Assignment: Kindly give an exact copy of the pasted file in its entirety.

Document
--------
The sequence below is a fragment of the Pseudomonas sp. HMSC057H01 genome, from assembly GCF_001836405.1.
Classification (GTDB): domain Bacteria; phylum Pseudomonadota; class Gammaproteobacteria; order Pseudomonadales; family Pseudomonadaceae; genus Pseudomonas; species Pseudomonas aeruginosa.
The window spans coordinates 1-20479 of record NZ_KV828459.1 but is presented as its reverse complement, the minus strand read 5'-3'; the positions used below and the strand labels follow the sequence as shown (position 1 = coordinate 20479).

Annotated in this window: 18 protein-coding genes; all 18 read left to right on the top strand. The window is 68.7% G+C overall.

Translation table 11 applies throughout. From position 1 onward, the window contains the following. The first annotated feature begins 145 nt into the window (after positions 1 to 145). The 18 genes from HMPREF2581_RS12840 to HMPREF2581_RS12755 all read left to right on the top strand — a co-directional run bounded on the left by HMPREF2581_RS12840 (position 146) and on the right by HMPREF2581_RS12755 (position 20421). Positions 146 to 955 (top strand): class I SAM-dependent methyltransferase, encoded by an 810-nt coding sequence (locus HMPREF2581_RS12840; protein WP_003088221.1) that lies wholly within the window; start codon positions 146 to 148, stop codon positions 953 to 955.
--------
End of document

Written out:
The sequence below is a fragment of the Pseudomonas sp. HMSC057H01 genome, from assembly GCF_001836405.1.
Classification (GTDB): domain Bacteria; phylum Pseudomonadota; class Gammaproteobacteria; order Pseudomonadales; family Pseudomonadaceae; genus Pseudomonas; species Pseudomonas aeruginosa.
The window spans coordinates 1-20479 of record NZ_KV828459.1 but is presented as its reverse complement, the minus strand read 5'-3'; the positions used below and the strand labels follow the sequence as shown (position 1 = coordinate 20479).

Annotated in this window: 18 protein-coding genes; all 18 read left to right on the top strand. The window is 68.7% G+C overall.

Translation table 11 applies throughout. From position 1 onward, the window contains the following. The first annotated feature begins 145 nt into the window (after positions 1 to 145). The 18 genes from HMPREF2581_RS12840 to HMPREF2581_RS12755 all read left to right on the top strand — a co-directional run bounded on the left by HMPREF2581_RS12840 (position 146) and on the right by HMPREF2581_RS12755 (position 20421). Positions 146 to 955 (top strand): class I SAM-dependent methyltransferase, encoded by an 810-nt coding sequence (locus HMPREF2581_RS12840; protein WP_003088221.1) that lies wholly within the window; start codon positions 146 to 148, stop codon positions 953 to 955.